The Dirty Bomb Threat

Too Dangerous to Do Nothing

A representative of atomic energy commission holds a Geiger counter as he measures atom radiation at ground zero, the site of explosion, at the French nuclear tests' site in In-Ekker, near Ain Meguel, about 170 km (106 miles) from the southern Algerian town of Tamanrasset, February 25, 2010. Zohra Bensemra / Reuters

As the world braces for a new superpower nuclear arms race, something less flashy keeps security officials around the world up at night: the dirty bomb. The prospect of this radioactive device in the hands of terrorists or madmen is, according to experts, very real and very hard to combat.

The world’s post–World War II nuclear nonproliferation commitments are crumbing. Nations large and small, some with stable governments, some with shaky or autocratic regimes, want to join the nuclear club. An unintended consequence of this trend is the creation of global gray and black markets for radioactive material. And terrorist groups such as the Islamic State (ISIS) are ready to buy.

Detection technology is still catching up with the problem, and coordination among international, national, and local counterterrorism officials leaves much to be desired. Of course, despite recurring terrorist attacks in the Arab world and Northern Africa, Europe, and the United States, the odds are still low that terrorists will acquire radioactive materials. But the stakes—large-scale mass death and radiation poisoning—are so high that preventing dirty bomb proliferation should be a first priority.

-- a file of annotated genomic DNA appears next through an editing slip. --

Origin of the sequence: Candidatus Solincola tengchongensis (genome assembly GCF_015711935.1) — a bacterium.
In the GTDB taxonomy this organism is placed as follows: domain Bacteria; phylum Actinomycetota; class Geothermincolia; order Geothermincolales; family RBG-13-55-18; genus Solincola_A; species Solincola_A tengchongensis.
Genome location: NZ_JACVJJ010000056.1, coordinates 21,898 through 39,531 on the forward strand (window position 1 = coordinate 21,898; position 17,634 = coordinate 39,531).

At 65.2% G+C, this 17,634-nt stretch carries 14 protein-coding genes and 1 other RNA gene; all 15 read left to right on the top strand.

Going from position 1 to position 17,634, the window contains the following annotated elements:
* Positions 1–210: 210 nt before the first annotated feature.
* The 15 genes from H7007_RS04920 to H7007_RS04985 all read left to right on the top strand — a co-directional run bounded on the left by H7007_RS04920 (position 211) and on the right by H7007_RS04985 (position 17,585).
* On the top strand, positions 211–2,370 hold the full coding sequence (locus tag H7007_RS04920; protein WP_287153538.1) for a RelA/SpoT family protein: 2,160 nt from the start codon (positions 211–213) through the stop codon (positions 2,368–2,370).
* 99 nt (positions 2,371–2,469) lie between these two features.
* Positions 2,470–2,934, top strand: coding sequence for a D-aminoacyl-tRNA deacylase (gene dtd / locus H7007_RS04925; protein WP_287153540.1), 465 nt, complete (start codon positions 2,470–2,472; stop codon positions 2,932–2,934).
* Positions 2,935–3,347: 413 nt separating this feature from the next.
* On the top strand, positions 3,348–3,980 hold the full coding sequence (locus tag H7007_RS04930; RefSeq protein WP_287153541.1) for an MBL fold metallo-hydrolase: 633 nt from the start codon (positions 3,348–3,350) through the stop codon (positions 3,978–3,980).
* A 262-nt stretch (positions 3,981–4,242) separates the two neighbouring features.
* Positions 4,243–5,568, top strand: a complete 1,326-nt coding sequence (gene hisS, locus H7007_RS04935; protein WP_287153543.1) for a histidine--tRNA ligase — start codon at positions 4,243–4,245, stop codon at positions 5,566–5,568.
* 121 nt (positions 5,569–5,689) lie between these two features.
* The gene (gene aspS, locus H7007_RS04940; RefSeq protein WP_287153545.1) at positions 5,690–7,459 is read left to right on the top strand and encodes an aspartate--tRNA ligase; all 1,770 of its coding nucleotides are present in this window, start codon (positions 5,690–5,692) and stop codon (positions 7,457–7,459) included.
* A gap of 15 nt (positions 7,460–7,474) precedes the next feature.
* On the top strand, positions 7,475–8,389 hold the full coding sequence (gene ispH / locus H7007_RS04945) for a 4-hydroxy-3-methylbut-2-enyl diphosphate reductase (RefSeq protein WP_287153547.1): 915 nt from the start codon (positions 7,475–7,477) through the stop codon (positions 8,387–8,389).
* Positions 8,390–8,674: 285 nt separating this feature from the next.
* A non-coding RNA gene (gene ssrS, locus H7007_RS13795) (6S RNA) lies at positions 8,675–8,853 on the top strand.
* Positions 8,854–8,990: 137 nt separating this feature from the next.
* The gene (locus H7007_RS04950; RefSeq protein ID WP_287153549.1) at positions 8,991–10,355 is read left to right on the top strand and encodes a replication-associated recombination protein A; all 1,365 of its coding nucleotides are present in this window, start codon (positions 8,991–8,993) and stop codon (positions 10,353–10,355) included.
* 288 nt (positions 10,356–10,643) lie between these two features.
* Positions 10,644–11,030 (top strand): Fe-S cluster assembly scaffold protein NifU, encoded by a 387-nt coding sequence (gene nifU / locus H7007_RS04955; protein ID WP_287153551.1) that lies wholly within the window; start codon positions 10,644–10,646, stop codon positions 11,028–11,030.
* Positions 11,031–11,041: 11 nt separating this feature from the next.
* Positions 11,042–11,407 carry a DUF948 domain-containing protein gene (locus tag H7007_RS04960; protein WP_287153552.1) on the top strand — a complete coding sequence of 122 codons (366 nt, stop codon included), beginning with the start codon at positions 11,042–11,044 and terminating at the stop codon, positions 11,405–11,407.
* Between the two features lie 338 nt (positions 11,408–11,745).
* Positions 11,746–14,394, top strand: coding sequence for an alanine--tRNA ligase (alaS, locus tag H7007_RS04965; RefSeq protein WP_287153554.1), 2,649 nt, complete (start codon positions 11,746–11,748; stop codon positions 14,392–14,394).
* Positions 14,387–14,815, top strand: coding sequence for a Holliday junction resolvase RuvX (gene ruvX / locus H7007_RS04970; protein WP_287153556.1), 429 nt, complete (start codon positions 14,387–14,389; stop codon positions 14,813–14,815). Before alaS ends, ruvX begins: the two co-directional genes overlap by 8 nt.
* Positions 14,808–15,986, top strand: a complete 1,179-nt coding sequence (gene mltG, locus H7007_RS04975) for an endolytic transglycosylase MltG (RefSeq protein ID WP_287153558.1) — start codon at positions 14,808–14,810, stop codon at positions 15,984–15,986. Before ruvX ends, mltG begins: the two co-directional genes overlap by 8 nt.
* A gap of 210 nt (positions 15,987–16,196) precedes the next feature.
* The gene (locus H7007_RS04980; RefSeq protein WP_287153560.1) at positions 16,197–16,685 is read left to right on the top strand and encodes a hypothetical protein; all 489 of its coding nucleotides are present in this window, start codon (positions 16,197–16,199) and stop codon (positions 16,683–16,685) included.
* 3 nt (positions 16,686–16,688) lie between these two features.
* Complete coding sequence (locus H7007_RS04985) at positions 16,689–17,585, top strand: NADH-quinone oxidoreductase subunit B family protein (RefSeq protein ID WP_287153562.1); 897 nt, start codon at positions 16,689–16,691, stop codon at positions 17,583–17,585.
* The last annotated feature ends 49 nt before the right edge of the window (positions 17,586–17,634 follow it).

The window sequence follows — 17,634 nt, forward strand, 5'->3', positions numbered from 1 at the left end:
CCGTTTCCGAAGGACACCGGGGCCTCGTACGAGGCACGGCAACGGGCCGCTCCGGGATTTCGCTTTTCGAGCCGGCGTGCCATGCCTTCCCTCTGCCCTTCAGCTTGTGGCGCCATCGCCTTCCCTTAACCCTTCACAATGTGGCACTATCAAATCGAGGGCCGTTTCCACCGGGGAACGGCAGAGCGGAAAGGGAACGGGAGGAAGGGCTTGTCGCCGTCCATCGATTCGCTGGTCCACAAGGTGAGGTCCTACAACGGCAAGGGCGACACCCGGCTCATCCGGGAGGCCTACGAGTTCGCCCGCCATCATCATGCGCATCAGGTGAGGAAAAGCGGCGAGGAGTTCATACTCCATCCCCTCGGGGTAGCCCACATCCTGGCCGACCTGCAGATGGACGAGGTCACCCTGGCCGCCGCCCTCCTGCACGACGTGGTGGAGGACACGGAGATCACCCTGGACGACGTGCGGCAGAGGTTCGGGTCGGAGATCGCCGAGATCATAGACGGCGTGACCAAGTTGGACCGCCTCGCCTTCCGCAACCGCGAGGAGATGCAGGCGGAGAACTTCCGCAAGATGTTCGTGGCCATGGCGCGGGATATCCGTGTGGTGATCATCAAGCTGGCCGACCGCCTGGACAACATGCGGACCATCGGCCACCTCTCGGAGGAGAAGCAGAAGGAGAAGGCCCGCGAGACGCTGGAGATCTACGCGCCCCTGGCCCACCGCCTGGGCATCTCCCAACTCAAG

In one investigation in Chisinau, Moldova, samples of uranium-235 and cesium-135 were seized by police when a smuggler offered an informant who was posing as a buyer for ISIS enough cesium to contaminate several city blocks—and all for $2.5 million. An in-depth investigation into dirty bombs by the Associated Press revealed four other attempts by criminal networks to traffic radioactive materials through Moldova. Last spring, in a New York federal court, another perpetrator, this time a Colombian national, was convicted for obtaining enriched uranium with the purpose of supplying a South American–based terrorist group with a dirty bomb to attack U.S. military personnel or a U.S. embassy. What investigators from INTERPOL (the International Criminal Police Organization), the International Atomic Energy Agency (IAEA), and various national intelligence agencies have found is that radioactive materials

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